5 Types of Intimacy and How to Build It In a Relationship

Intimacy is a feeling of closeness between two or more individuals. People often equate the word "intimacy" with physical closeness, such as sex. However, they are not the same thing. Sexual intimacy occurs when you combine the physical act of sex with emotional closeness. 

There are many nonsexual types of intimacy within romantic and non-romantic relationships. Deep conversations, hugging your kids, going on special outings, and providing support during a difficult time are all examples of building intimacy.

This article reviews different types of intimacy, how to build it, benefits, problems, and improving intimacy.

An illustration with information about how to build intimacy

Illustration by Zoe Hansen for Verywell Health

Intimacy in Relationships: What Are the Five Different Types?

Experts typically define intimacy within the following five dimensions.

Emotional Intimacy

Emotional intimacy with someone means you feel safe expressing your feelings, thoughts, or beliefs. You can openly discuss hopes for the future or difficult topics, such as fears, past trauma, or relationship issues. 

Physical Intimacy

Physical intimacy involves touch and includes hugging, holding hands, cuddling, kissing, and intercourse. While sex is one type of physical intimacy, there are many nonsexual examples of physical intimacy, including:

  • Children laying their heads on their parent's shoulder 
  • A mom looping her arm through her son's as they walk 
  • Best friends nudging each other as a sign they are being silly
  • A daughter touching her aging father's hand for comfort
  • Spouses touching their heads as they cope with unexpected news

In addition, you can have sex without intimacy and intimacy without sex. However, in romantic relationships, combining sex and intimacy can help create a stronger bond.

Intellectual Intimacy

Intellectual intimacy involves sharing knowledge, opinions, thoughts, ideas, and interests. This might involve:

  • Discussing financial goals
  • Sharing views about a news story
  • Reading the same book so you can talk about it later

Experiential Intimacy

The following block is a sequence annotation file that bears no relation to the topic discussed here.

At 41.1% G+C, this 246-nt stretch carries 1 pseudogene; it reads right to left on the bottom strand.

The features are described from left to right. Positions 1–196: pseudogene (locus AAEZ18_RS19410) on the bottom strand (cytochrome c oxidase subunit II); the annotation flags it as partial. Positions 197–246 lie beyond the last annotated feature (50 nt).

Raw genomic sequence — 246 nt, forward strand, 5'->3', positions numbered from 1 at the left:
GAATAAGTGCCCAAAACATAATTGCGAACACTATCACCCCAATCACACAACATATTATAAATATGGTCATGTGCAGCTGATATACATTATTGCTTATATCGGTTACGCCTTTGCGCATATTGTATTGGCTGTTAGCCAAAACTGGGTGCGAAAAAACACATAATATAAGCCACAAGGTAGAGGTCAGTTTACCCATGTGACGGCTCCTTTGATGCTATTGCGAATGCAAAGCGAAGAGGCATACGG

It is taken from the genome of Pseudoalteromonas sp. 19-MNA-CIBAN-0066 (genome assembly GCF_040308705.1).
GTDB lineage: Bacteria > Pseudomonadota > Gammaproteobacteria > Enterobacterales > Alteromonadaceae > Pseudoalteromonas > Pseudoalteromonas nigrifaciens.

Experiential intimacy is about spending time together and experiencing common interests. This type of intimacy might occur through a mutual love of sports, hiking, comic books, or board games. Bonds can also strengthen when a pair tries something new together, such as:

  • Taking a cooking class together
  • Going on a trip
  • Trying a new activity, like tubing

Spiritual Intimacy

Spiritual intimacy allows people to explore their inner beliefs, values, or philosophical views. It has many variations, such as:

  • A common religion
  • A belief that a higher power exists
  • Similar values and ethics  
  • Talking about the purpose of life

Examples of How to Build Intimacy 

How you build intimacy depends on the type of relationship. But, generally, it involves prioritizing the relationship, communicating, showing trust, and sharing quality time. 

Communication and Quality Time

You can build emotional intimacy by sharing emotions and experiences, both positive and negative. Enriching your communication can help you avoid misunderstandings and problem-solve more effectively.

Some people prefer to schedule times to have talks, while for others, communication occurs more naturally during shared activities. For example, couples may communicate best during pillow talk in the morning or before sleep. Parents and kids may find it natural to talk while driving home from school. 

The following tips can help make talking more meaningful and effective:

  • Minimize distractions (silence electronics)
  • Actively listen (listen with the intent to understand, not reply)
  • Try not to judge or be overly critical
  • Provide validation and reassurance

If you spend time apart, consider phone calls or sending a card, picture, video, or news story to touch base. 

Quality time is also essential. But, the definition of quality time differs between individuals. One person may see cuddling on the couch while watching TV quality time. Others may want to turn off electronics and instead talk or take a walk together.

Do Something Fun or New Together

You can spark experiential intimacy by doing things together. Ideally, activities should vary and occasionally include new adventures and scenery.